Boris Johnson weakens Britain’s Brexit position

Since Boris Johnson took over the post of Foreign Secretary, he has only shown us how ill-suited he is for the role.

When Theresa May appointed Boris Johnson Foreign Secretary, I’m not sure she thought it all the way through.

The former Mayor of London had a bit of momentum when he ended up on the right side of Brexit. Then Michael Gove pulled the rug out from under him and his prospects of succeeding David Cameron turned bleak.

Promising Johnson the prestigious Foreign Secretary post offered him a chance to redeem himself after Gove’s betrayal. At the same time it ensured May his support during the leadership campaign.

But it is now – more than ever – that Britain needs a foreign minister who’s mastered the craft of diplomacy. Instead, it has Boris Johnson – a man prone to making avoidable mistakes that could end up weakening Britain’s position.

Since taking over from Philip Hammond, Johnson has only shown us how ill-suited he is for the role. The job of Foreign Secretary requires a form of diplomacy that Johnson simply doesn’t possess.

Johnson already started his new job on the back foot because he’d often made jibes at the expense of other politicians when he was the Mayor of London.

In his first press conference as Foreign Secretary, Johnson was forced to explain embarrassing remarks he’d made in the past.

Amongst many other things, he’d described Barack Obama as “part-Kenyan” and “hypocritical”, and published an offensive limerick about Turkish president Recep Tayyip Erdogan in the Spectator.

Since then, Johnson has demonstrated again and again that he can’t help himself shooting his mouth off.

He had a go at European leaders after some expressed concern following Donald Trump’s election win.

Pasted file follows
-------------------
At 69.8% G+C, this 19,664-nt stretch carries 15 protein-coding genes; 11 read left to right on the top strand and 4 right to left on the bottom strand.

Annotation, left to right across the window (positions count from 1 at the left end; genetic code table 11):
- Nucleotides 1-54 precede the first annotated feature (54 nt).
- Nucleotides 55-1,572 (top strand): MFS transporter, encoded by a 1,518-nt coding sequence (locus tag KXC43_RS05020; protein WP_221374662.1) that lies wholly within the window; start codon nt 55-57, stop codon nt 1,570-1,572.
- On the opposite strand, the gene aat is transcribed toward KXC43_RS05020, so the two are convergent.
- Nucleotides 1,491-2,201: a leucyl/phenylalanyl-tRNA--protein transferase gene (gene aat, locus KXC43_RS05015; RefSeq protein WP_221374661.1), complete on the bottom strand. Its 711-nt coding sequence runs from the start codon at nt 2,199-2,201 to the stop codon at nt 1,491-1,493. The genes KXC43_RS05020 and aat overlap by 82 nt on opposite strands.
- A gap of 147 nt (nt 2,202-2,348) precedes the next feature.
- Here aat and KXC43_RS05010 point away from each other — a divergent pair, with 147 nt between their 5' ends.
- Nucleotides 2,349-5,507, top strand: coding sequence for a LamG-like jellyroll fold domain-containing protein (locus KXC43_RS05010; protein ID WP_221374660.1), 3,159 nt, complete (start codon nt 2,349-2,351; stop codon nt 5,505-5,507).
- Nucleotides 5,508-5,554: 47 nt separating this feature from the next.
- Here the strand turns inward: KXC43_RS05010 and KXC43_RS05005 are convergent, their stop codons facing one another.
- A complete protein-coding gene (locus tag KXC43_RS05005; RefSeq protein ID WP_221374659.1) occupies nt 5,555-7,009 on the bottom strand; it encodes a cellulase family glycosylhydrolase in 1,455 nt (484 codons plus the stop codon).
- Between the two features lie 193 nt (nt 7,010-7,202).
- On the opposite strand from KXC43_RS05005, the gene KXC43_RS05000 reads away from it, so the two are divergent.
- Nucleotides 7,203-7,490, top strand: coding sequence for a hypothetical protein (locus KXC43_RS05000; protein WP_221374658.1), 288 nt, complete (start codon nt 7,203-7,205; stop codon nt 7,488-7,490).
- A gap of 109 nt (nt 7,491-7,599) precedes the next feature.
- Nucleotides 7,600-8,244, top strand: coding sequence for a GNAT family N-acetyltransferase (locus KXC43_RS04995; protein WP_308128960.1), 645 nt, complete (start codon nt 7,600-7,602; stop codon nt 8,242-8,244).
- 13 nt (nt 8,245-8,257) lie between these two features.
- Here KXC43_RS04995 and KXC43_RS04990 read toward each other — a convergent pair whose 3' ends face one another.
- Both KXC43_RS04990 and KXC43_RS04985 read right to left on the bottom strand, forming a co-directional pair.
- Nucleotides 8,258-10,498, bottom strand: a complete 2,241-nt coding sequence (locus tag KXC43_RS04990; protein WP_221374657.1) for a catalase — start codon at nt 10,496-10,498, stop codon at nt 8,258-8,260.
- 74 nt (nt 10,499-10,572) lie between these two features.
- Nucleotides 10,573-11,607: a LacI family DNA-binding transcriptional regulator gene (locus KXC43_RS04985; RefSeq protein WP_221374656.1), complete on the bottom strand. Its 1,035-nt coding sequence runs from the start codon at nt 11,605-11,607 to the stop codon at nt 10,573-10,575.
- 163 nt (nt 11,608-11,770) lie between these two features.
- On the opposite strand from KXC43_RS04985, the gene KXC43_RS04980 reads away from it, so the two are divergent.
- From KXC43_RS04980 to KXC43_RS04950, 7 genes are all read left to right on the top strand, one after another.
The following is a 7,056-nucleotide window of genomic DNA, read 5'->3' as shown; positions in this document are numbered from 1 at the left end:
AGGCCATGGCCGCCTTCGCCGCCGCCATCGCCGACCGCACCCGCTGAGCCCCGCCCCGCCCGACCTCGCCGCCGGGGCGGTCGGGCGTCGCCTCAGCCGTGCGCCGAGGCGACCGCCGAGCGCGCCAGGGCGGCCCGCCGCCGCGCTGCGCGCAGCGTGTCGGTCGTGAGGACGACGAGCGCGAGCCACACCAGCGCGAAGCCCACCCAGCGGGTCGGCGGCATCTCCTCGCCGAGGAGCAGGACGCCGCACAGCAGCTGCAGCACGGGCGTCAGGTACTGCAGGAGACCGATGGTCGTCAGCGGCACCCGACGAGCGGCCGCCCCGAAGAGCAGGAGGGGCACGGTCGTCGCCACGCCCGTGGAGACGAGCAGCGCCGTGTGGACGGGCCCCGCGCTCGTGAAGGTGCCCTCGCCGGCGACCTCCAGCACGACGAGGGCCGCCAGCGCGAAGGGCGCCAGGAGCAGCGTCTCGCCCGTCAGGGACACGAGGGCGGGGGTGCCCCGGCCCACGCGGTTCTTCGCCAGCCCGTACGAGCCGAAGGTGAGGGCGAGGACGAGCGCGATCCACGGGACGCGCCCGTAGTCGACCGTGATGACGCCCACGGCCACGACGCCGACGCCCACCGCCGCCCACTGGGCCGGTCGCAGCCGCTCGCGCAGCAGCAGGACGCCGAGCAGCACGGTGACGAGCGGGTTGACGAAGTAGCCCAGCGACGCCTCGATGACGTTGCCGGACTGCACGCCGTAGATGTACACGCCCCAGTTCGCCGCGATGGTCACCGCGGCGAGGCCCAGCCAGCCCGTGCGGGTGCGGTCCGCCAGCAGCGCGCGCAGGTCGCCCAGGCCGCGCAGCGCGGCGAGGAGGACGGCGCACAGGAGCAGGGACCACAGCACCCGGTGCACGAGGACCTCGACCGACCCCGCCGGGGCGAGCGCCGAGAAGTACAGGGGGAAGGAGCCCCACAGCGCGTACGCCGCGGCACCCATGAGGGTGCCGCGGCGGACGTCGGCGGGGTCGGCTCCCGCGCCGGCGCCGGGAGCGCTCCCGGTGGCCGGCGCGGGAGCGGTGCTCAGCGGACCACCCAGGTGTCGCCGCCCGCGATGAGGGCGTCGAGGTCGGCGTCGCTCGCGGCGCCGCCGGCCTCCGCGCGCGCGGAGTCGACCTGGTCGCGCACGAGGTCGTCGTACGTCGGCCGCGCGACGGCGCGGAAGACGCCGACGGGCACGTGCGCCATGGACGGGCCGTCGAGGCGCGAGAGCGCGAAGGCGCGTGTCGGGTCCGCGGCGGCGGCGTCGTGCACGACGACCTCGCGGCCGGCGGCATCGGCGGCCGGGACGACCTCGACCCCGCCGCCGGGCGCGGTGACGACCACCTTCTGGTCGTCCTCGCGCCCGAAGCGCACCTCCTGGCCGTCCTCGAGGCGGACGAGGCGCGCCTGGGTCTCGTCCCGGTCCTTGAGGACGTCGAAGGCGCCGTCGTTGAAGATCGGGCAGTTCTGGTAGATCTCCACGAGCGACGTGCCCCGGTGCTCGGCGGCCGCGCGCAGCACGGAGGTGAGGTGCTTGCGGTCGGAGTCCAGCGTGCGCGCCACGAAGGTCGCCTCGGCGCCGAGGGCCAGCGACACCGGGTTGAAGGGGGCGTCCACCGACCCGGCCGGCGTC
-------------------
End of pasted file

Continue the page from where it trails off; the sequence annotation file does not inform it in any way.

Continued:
Angela Merkel, for instance, said she’d only offer the US close co-operation on the basis of “democracy, freedom and respect for the law and the dignity of man, independent of origin, skin colour, religion, gender, sexual orientation or political views”.

After the loaded campaign Trump ran, many praised the German Chancellor for sending this message to the President-elect.

However, Johnson, for no apparent reason, decided to take offence and called on Europe’s heads of state to stop their “collective whinge-o-rama”.

Maybe he felt like he had to curry favour with Trump. After all he’d called him “unfit” for office and said he’d avoid parts of New York because of “the real risk of meeting Donald Trump”.
But making a big deal of a non-issue doesn’t seem the way to ease relations with Europe.

It is almost as if Johnson doesn’t realise that he can’t pull these stunts anymore. As Britain’s Foreign Secretary, his actions have consequences.

Predictably Johnson’s haughty behaviour has started to rub his European peers up the wrong way.

His claims that Britain can have single market access without freedom of movement was strongly criticised by Jeroen Dijsselbloem. The Eurogroup president stated that Johnson is promising Britons a deal that is “intellectually impossible” and “politically unavailable”.

If Johnson had taken a minute to reflect, he could’ve realised the EU was never going to let a leaving member state dictate the terms of Single Market access.

It didn’t take Johnson long to ruffle some more feathers. His Italian counterpart Carlo Calenda showed Johnson up in an interview with Bloomberg Television:

“He [Johnson] basically said, ‘I don’t want free movement of people but I want the single market,’” said Calenda. “I said, ‘No way.’ He said, ‘You’ll sell less prosecco.’ I said, ‘OK, you’ll sell less fish and chips, but I’ll sell less prosecco to one country and you’ll sell less to 27 countries.’ Putting things on this level is a bit insulting.”

At a time when Britain’s relations with Europe are a bit tense, having the right Foreign Secretary could prove crucial as the UK government negotiates a Brexit deal.

Thus far, Johnson’s done little to show us he’s the right man for the job. May needs someone who’s cunning as a fox (not Liam!), yet it looks more like she’s released a bull in a china shop.

Based on the first four months, Boris Johnson looks anything but the steady hand Britain could do with for the tortuous process of Brexit.

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